Basic types of wood screws
Wood screws are classified by the type of drive, the shape of head, its length and whether it is designed for wood or metal; this page refers to wood screws only.
of drive. The two basic drive designs are single slot and crosshead, crossheads are normally either 'Philips' or 'Pozidrive',
these require specific types of screwdriver although a Philips driver can be used on Pozidrive screws. It is always important to
use the correct size of screw driver to ensure that the workpiece and screw are not damaged.
Countersunk heads can be concealed below the woods surface; raised heads are countersunk with a slight domed head; round heads rest on the surface.
Threading on the shank is designed specifically for wood; wood threads have a tapered screw while sheet-metal screws have mainly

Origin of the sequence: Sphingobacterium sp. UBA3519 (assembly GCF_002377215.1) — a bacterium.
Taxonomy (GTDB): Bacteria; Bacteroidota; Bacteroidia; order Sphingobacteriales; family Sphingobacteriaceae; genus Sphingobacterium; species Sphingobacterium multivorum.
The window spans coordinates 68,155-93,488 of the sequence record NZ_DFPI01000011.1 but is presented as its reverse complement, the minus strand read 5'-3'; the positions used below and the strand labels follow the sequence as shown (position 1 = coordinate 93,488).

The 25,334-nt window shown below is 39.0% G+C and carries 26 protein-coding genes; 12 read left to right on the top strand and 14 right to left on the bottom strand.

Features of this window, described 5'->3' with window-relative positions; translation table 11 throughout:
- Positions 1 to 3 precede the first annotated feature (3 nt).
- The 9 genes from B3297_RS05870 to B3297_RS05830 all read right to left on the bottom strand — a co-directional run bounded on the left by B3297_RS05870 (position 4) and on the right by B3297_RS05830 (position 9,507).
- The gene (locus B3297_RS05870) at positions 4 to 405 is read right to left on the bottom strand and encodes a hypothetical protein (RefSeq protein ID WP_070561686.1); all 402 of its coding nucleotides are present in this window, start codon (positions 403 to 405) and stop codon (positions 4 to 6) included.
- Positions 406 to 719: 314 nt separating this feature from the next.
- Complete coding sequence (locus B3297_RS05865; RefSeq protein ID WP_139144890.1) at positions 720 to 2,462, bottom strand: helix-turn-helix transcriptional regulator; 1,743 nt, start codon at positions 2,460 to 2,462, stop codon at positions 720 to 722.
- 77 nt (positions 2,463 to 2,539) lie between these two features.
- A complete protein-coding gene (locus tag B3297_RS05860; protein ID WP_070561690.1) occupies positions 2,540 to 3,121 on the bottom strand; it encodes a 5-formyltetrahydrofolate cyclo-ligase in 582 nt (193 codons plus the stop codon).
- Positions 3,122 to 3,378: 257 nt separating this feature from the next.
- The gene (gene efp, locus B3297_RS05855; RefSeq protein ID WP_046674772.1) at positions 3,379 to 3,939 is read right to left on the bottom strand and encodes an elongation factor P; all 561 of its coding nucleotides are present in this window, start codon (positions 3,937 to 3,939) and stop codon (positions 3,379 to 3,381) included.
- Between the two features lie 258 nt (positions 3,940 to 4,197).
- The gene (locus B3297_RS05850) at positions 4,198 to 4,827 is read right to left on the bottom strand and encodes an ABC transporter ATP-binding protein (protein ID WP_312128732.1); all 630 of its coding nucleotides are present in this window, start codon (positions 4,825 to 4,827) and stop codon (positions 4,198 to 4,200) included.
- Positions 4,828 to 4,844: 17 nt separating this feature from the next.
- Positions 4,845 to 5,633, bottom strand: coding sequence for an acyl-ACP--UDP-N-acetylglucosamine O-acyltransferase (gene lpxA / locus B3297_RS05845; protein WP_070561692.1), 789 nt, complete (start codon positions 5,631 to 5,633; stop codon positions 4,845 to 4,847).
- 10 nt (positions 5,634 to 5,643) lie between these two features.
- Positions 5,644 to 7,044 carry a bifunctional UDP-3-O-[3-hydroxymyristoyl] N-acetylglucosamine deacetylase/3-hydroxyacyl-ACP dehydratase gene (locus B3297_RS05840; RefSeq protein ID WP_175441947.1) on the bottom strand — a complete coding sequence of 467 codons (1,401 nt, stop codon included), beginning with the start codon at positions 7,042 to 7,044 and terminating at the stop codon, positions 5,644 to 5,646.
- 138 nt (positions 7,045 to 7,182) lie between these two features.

a parallel thread. Wood type screws are also normally used for securing into wall plugs. Screws for chipboard usually have 2 threads
the full length of the shank.
Screws are sized by gauge number and length. The gauge number was thought up by someone with a weird mind, if the gauge is not known, simply measure the diameter of the head in sixteenths of an inch, take away one and double - that is the gauge number.Example:
- if the head is a quarter of an inch, that equates to 4 sixteenths;
- take away 1 equals 3;
- double that equals 6, so it is a 6 gauge screw.
The length of screw is taken from the surface of the material to the point of the screw.